The College’s Registrar, Beth Deazeley, shares what she’s hearing from members, what we’re doing to support the profession and where RECEs can go for reliable information.
We’ve received a lot of questions from RECEs about the impacts of the COVID-19 pandemic on the early learning and child care sector. To help provide some insight into a constantly changing situation, we went to Beth for answers.
Q: With so much information in the media, many people seem unclear about whether child care is open or not at the moment. What’s going on?
A: Some child care locations are open because they have been designated as providers of emergency child care for children of frontline workers. Unlicensed home based child care was never subject to the emergency order to close, so some providers may still be operating and are permitted to do so. In Ontario, all licensed child care that is not emergency care remains closed. In some closed centres, staff are still engaging with each other or with families using technology.
Q: You’re in regular communication with the Ministry of Education. Has the Ministry indicated when Ontario will fully re-open its licensed child care?
A: On May 19, 2020, the Premier of Ontario and Minister Lecce announced that a gradual reopening of child care is expected to begin when the province is ready to transition to Stage 2 of re-opening based on public health criteria. Minister Lecce added that the re-opening will come with strict health and safety protocols. We’re aware that some provinces, such as Alberta, have announced plans for re-opening child care and other businesses. We’re continuing to monitor the situation to be able to provide our members with updates as the government shares information around re-opening.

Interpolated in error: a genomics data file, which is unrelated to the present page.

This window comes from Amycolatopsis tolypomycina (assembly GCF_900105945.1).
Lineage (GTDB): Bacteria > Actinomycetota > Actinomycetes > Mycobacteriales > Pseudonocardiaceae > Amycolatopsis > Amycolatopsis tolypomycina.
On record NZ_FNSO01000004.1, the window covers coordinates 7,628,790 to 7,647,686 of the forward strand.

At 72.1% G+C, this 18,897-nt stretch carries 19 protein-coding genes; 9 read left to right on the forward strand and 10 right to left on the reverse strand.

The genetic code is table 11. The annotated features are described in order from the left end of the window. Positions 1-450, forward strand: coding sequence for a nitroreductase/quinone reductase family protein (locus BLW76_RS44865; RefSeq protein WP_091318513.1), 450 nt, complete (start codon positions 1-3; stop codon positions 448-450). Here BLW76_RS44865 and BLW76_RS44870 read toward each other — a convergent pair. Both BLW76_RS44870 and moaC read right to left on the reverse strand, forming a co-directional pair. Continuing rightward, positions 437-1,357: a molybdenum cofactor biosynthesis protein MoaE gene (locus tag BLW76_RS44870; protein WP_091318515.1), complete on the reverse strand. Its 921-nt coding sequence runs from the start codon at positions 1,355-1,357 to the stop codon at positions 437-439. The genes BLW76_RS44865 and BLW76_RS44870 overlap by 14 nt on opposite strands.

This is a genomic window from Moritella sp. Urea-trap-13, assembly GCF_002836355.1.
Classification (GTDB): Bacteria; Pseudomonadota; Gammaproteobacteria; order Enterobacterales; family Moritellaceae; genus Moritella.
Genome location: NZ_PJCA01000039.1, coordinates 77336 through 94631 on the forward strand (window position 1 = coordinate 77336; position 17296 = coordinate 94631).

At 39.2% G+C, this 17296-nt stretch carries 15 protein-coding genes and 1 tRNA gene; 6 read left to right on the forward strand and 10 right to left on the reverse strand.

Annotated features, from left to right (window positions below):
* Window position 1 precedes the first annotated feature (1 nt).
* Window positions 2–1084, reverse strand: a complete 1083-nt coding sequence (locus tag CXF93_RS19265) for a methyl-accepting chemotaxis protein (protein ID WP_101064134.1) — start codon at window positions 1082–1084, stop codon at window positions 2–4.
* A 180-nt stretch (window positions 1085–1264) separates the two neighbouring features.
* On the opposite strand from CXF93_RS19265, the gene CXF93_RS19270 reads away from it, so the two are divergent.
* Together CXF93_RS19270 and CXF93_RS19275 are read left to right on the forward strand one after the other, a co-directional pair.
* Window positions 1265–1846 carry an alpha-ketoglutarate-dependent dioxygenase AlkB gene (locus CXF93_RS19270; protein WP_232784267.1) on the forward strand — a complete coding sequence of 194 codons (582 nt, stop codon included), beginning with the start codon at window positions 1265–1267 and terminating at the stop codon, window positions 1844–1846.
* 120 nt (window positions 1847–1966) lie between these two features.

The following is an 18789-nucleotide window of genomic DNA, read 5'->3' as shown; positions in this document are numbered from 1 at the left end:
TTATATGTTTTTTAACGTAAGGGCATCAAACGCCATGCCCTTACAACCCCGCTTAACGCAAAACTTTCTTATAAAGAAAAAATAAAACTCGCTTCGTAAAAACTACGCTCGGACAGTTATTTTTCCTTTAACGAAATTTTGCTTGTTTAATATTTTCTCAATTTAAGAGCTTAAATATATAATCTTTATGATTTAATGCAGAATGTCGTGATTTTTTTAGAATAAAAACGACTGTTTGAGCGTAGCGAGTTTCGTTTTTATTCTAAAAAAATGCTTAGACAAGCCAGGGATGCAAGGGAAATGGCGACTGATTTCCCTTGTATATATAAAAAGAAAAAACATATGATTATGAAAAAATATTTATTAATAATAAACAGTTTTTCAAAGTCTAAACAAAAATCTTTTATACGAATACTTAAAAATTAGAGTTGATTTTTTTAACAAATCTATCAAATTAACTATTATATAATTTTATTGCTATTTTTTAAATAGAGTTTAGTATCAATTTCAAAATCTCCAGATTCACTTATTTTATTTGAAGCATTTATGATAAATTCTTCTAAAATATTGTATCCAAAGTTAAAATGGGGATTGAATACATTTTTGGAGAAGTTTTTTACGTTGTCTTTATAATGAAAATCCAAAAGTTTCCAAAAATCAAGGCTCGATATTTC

Q: What have you been hearing from RECEs about their College memberships? And how have you responded to these concerns?
A: When the pandemic took hold, the first things we focused on were those we could do directly to support members during this difficult time. We heard concerns around paying fees from members whose renewal dates were coming up. We also heard concerns around some members’ ability to meet CPL (Continuous Professional Learning) requirements. We hope we lessened worries by providing members the option, should they need it, to defer membership fees and also defer their CPL requirements. We want to ensure that children and families in Ontario can continue to rely on qualified professionals who are ready to return to work as soon as it is safe to do.
Q. What other concerns are you hearing?
We heard a lot of concerns from employers and child care operators about their ability to meet their financial obligations while centres were closed. There are concerns that some might not be able to re-open. We shared those concerns with government and were encouraged when a plan to support the sustainability of licensed childcare was announced.
More recently, we’ve heard some questions from members who are concerned about access to personal protective equipment (PPE) or whether RECEs should be entitled to pandemic pay. We’re sharing those concerns with government too, though it may not always be through formal channels such as a letter. Often it’s a phone discussion or virtual meeting.
As a professional regulator, we don’t determine wages or employment conditions, but we are committed to sharing the concerns we are hearing with government. We encourage our members to also share their concerns with the province’s advocacy groups, AECEO and the Ontario Coalition for Better Child Care. These organizations are currently running campaigns with requests of the government, such as higher wages and protection on the job with appropriate equipment such as masks and gowns.